The Tower Handbook
The main reason is that some are lighter set than others, ie they cannot go so far beyond the balance before being stopped by the stay. To set a bell, you must make it go over the balance and not return. If the bell does not swing high enough, it won't go over the balance. If it does go over unhindered, it will bump the stay and almost certainly rebound back past the balance. So to set it, you must swing it high enough to go up over the balance, but not too far or you may not be able to stop it bouncing back.
You must detect when it passes the balance point and then decelerate it to prevent the rebound. Ideally you should stop it completely before it touches the stay, but in practice, a gentle bump will still allow it to set. Of course, if you pull too hard to decelerate it, you will pull it back over the balance and it will keep ringing. Setting a bell then, means you have a small time in which to apply just the right amount of force. If you miss the time or misjudge the force, the bell will not set.
Now think about a light set bell. It does not move so far before the stay hits the limit of its travel. This has two effects. The time between passing the balance and hitting the stay is reduced. Also the force needed to pull the bell back past the balance is less, because it is more finely balanced. Both these factors make it harder to set the bell.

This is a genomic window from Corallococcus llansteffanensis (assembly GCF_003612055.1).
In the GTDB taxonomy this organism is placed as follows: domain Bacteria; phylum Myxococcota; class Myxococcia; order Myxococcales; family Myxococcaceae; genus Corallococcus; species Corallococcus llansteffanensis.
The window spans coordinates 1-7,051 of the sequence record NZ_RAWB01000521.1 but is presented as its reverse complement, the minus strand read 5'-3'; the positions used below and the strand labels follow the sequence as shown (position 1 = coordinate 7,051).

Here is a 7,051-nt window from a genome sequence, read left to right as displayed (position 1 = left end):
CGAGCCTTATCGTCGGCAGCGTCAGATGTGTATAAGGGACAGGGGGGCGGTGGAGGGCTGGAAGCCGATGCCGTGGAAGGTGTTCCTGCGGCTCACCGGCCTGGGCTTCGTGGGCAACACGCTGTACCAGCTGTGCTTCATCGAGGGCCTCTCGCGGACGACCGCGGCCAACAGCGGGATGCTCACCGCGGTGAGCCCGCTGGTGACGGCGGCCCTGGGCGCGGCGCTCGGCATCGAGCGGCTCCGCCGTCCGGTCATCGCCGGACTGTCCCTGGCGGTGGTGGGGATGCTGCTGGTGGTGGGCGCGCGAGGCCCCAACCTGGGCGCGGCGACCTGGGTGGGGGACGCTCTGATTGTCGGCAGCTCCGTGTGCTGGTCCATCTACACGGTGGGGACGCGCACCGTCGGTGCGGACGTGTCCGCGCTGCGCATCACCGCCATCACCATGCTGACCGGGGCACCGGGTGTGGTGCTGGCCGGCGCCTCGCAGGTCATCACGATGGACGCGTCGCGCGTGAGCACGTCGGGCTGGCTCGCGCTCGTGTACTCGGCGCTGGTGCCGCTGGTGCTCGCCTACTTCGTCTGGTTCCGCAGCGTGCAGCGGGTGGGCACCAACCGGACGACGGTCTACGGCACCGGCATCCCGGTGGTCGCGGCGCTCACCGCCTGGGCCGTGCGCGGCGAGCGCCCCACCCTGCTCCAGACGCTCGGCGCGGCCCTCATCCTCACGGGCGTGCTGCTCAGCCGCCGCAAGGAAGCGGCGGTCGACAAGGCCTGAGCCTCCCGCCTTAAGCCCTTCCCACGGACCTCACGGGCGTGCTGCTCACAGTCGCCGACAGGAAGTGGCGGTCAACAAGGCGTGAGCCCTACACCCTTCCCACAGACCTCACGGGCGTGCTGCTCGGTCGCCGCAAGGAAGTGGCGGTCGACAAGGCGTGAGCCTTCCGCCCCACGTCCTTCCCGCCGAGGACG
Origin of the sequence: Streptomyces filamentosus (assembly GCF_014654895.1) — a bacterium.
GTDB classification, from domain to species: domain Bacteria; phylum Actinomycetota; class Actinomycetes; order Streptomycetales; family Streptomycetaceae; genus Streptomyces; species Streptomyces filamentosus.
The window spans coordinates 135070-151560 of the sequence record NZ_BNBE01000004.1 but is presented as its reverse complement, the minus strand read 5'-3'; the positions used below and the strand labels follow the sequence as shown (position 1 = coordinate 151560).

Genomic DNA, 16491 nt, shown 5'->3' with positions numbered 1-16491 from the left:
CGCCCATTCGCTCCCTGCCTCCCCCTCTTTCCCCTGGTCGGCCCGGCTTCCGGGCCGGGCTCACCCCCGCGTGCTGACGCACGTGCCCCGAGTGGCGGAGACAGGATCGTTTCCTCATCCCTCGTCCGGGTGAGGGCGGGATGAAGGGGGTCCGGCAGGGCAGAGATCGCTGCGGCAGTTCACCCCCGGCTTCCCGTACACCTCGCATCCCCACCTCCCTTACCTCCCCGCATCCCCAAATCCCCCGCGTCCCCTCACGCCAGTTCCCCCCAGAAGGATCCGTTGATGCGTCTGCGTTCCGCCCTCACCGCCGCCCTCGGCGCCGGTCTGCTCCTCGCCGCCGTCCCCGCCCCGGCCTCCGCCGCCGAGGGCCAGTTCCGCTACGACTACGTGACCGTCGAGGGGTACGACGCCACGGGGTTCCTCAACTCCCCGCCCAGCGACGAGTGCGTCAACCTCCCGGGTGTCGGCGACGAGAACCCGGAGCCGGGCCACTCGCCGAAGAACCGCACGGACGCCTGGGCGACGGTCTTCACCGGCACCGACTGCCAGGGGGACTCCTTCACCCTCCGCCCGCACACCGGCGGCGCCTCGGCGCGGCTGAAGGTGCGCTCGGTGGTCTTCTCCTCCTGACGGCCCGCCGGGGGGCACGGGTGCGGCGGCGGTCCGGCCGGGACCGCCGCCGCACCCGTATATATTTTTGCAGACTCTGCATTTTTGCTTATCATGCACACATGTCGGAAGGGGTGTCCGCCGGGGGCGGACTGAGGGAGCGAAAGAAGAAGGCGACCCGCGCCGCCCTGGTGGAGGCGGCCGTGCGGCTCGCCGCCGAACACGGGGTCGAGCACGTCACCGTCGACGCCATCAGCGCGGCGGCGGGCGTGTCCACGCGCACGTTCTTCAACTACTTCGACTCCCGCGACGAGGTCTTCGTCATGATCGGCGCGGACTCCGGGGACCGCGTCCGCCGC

Other factors can combine to make the task harder still. With a springy rope you can neither feel what the bell is doing nor control the amount of force you apply to it so accurately. See section 14.8o&r. A springy stay will be less forgiving of your imperfections than one that absorbs some energy when it is bumped. A moving bell frame may mean that just as you have your bell nicely poised, the frame moves and tips it over again.
Many bells are easier to set at handstroke than backstroke. It could be because:
If a bell is light set, there is very little clearance between the bell passing the balance and the stay hitting the end stop. If its position in the ring means it has to be rung relatively slowly to fit with the rhythm of the other bells, then you have to take it past the balance on most strokes, and you will have to bring it to rest within this small gap every stroke (or at least every handstroke). This is much harder than if there is a larger gap. If the bell is difficult to ring for any other reason, it will also be hard to control how rapidly it approaches the balance, and hence to bring it to rest in the required period.
Stays are traditionally made of ash. This is a very resilient wood, especially when seasoned. But it is hard to obtain, so stays may of necessity be made from a different wood such as beech which is less durable. The detailed design of the stay (eg how thick it is) and how it is attached to the headstock (eg whether it concentrates the stress at one point) also affect durability. If you have to buy a lot of stays you are more likely to be tempted to economise by buying inferior ones or to be in a position where you cannot get good ones. Either way you will continue breaking them.
Of course, it may not be the bells, but the ringers that are at fault. That may explain why some towers break more stays than others.
Beware of the notion that stays should be made thicker to avoid being broken. The stay is designed to act as a safety valve. If the bell is mishandled, something may break, and the stay should break first. It is far cheaper to replace a stay than to mend a broken gudgeon.
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